Protecting a Rare Grassland Bird in Greenfield

July 8, 2022

The Grasshopper Sparrow in Ray Cilley's hayfield on May 30. (photo © Nora Hanke)

The Grasshopper Sparrow in Ray Cilley's hayfield on May 30. (photo © Nora Hanke)

We don’t have much in the way of grasslands in the Monadnock Region, so we don’t have much in the way of birds who specialize in grasslands. Even common grassland birds can be hard to find in our area, much less state-threatened species like the Grasshopper Sparrow, whose summer range is centered on the Great Plains, from Texas north through the Dakotas and into southern Canada. There are only about eight known Grasshopper Sparrow breeding locations in the Granite State, mostly airports, landfills, and a few other sites in major river valleys and along the coastal plain.

Therefore, it was quite a surprise when Harris Center volunteer Nora Hanke reported one singing in a Greenfield hayfield on May 30! She also said that she had observed at least three Grasshopper Sparrows at the same site last year. After Nora’s report, the Harris Center reached out to Pam Hunt at New Hampshire Audubon, who coordinates the recovery plan for this species with New Hampshire Fish and Game. Pam suggested identifying the area that the birds were using and then asking the landowner to set aside those few acres from haying. If that was not possible, a late May cut with the second cut delayed until mid-July — to allow the ground-nesting birds enough time to raise their young — was a workable alternative.

As luck would have it, the landowner, Ray Cilley, is a longtime friend of the Harris Center who has volunteered his time and expertise on several projects — from flying staff in his airplane in order to photograph conserved land from above to providing heavy equipment used in the installation of a historic steel truss bridge on the Jaquith Rail Trail.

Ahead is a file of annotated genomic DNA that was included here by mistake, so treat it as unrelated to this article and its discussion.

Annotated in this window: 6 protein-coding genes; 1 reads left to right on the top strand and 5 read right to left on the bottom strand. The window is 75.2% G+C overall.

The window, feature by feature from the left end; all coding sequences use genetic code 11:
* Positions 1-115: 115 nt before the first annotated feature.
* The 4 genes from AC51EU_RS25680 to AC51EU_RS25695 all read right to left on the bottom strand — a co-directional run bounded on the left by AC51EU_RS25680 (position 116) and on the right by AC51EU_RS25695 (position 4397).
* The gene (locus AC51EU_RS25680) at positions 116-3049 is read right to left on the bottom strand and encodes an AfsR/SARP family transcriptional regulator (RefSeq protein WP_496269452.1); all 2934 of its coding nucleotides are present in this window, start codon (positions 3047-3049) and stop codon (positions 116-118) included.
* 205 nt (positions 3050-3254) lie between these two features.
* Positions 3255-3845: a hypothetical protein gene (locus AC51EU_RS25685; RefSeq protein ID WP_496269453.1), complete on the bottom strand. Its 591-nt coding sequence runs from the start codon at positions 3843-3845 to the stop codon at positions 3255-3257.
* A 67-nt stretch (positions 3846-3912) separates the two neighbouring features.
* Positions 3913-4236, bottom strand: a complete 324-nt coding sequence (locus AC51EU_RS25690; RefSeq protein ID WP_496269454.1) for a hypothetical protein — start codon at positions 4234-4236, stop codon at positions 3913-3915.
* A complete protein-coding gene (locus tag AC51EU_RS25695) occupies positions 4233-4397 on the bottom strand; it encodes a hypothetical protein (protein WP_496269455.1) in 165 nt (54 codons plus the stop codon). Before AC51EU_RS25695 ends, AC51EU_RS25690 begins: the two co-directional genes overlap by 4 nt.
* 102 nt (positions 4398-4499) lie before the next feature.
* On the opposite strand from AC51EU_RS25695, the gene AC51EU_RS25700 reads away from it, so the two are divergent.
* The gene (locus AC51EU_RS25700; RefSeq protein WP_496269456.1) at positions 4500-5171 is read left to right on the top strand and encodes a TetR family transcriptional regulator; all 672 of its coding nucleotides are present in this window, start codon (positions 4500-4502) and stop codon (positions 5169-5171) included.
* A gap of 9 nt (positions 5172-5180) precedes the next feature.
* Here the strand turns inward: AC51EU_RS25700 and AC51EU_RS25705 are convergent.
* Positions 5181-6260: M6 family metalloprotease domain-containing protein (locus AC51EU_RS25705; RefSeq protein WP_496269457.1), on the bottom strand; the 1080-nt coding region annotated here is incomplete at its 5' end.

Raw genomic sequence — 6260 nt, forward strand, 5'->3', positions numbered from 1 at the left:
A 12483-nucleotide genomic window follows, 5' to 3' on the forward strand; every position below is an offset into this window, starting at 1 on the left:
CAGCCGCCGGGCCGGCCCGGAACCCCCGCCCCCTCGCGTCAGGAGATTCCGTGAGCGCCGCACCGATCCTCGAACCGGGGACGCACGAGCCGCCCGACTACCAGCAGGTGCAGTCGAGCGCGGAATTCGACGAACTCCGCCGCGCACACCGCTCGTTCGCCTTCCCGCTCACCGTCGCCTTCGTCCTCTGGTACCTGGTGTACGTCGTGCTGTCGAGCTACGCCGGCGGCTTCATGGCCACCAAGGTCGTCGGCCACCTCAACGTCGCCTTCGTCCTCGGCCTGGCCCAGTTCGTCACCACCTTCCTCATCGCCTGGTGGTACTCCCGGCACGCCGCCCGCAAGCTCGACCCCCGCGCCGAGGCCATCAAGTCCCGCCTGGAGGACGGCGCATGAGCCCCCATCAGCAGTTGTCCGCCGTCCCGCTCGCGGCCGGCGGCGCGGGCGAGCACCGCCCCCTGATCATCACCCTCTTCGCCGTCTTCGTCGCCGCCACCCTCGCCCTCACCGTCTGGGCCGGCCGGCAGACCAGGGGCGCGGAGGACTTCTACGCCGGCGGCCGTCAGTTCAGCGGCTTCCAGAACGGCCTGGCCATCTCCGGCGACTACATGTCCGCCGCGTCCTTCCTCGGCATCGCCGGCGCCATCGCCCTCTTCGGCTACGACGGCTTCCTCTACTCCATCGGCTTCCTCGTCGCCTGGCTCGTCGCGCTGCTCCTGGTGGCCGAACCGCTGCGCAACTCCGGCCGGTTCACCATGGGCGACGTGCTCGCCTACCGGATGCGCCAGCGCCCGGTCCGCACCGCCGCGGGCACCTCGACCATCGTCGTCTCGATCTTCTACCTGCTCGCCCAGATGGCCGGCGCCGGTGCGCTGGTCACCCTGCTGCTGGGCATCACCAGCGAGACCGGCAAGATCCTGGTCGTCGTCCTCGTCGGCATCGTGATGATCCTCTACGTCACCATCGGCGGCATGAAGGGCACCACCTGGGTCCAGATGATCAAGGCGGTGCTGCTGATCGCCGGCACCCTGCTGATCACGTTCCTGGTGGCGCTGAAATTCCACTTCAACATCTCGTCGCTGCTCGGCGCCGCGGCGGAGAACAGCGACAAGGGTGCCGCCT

Eric Masterson reached out to Ray to alert him to the Grasshopper Sparrow’s presence, and Ray generously agreed to set aside the section of field that hosted the bird until July, while we monitored its progress. This year’s bird was last reported on June 2, but Grasshopper Sparrows can be notoriously difficult to track during the breeding season, and an absence of evidence does not necessarily mean an absence of birds. In any event, the delayed mowing also benefitted the other grassland specialists using the field, including Savannah Sparrows and Bobolinks. We will continue to monitor this site for Grasshopper Sparrows and other grassland species in the coming months and years.

Many thanks to Nora Hanke for finding the bird, and to Ray Cilley for generously working with the Harris Center to protect it!